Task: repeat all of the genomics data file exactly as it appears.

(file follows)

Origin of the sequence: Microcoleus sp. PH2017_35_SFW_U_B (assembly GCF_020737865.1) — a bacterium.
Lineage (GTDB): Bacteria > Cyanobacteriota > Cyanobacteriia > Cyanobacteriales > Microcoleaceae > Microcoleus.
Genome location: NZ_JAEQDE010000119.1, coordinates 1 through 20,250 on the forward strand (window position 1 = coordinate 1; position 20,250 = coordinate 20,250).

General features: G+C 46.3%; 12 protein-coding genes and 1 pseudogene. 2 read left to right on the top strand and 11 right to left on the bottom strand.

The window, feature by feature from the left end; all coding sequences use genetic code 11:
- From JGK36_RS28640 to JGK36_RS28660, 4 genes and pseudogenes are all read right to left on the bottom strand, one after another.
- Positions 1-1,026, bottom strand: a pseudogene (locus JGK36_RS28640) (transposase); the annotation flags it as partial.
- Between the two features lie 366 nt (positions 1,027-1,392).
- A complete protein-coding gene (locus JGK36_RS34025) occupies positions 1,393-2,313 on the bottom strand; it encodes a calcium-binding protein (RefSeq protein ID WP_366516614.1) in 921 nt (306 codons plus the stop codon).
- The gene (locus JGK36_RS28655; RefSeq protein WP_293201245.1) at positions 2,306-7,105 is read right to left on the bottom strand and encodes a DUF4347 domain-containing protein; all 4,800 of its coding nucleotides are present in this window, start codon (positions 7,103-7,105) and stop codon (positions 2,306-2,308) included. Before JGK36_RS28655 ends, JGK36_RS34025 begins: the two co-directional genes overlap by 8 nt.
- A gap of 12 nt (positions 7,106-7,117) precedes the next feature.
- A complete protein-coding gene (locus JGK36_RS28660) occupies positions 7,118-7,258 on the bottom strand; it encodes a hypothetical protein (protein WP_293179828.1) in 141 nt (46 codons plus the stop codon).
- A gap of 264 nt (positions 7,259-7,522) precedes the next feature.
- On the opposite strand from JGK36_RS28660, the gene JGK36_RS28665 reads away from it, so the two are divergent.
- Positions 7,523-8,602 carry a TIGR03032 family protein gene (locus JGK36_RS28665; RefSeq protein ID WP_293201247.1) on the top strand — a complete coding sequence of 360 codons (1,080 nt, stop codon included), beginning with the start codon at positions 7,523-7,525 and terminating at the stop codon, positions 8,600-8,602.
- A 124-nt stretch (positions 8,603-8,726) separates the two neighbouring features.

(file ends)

Origin of the sequence: Microcoleus sp. PH2017_35_SFW_U_B (assembly GCF_020737865.1) — a bacterium.
Lineage (GTDB): Bacteria > Cyanobacteriota > Cyanobacteriia > Cyanobacteriales > Microcoleaceae > Microcoleus.
Genome location: NZ_JAEQDE010000119.1, coordinates 1 through 20,250 on the forward strand (window position 1 = coordinate 1; position 20,250 = coordinate 20,250).

General features: G+C 46.3%; 12 protein-coding genes and 1 pseudogene. 2 read left to right on the top strand and 11 right to left on the bottom strand.

The window, feature by feature from the left end; all coding sequences use genetic code 11:
- From JGK36_RS28640 to JGK36_RS28660, 4 genes and pseudogenes are all read right to left on the bottom strand, one after another.
- Positions 1-1,026, bottom strand: a pseudogene (locus JGK36_RS28640) (transposase); the annotation flags it as partial.
- Between the two features lie 366 nt (positions 1,027-1,392).
- A complete protein-coding gene (locus JGK36_RS34025) occupies positions 1,393-2,313 on the bottom strand; it encodes a calcium-binding protein (RefSeq protein ID WP_366516614.1) in 921 nt (306 codons plus the stop codon).
- The gene (locus JGK36_RS28655; RefSeq protein WP_293201245.1) at positions 2,306-7,105 is read right to left on the bottom strand and encodes a DUF4347 domain-containing protein; all 4,800 of its coding nucleotides are present in this window, start codon (positions 7,103-7,105) and stop codon (positions 2,306-2,308) included. Before JGK36_RS28655 ends, JGK36_RS34025 begins: the two co-directional genes overlap by 8 nt.
- A gap of 12 nt (positions 7,106-7,117) precedes the next feature.
- A complete protein-coding gene (locus JGK36_RS28660) occupies positions 7,118-7,258 on the bottom strand; it encodes a hypothetical protein (protein WP_293179828.1) in 141 nt (46 codons plus the stop codon).
- A gap of 264 nt (positions 7,259-7,522) precedes the next feature.
- On the opposite strand from JGK36_RS28660, the gene JGK36_RS28665 reads away from it, so the two are divergent.
- Positions 7,523-8,602 carry a TIGR03032 family protein gene (locus JGK36_RS28665; RefSeq protein ID WP_293201247.1) on the top strand — a complete coding sequence of 360 codons (1,080 nt, stop codon included), beginning with the start codon at positions 7,523-7,525 and terminating at the stop codon, positions 8,600-8,602.
- A 124-nt stretch (positions 8,603-8,726) separates the two neighbouring features.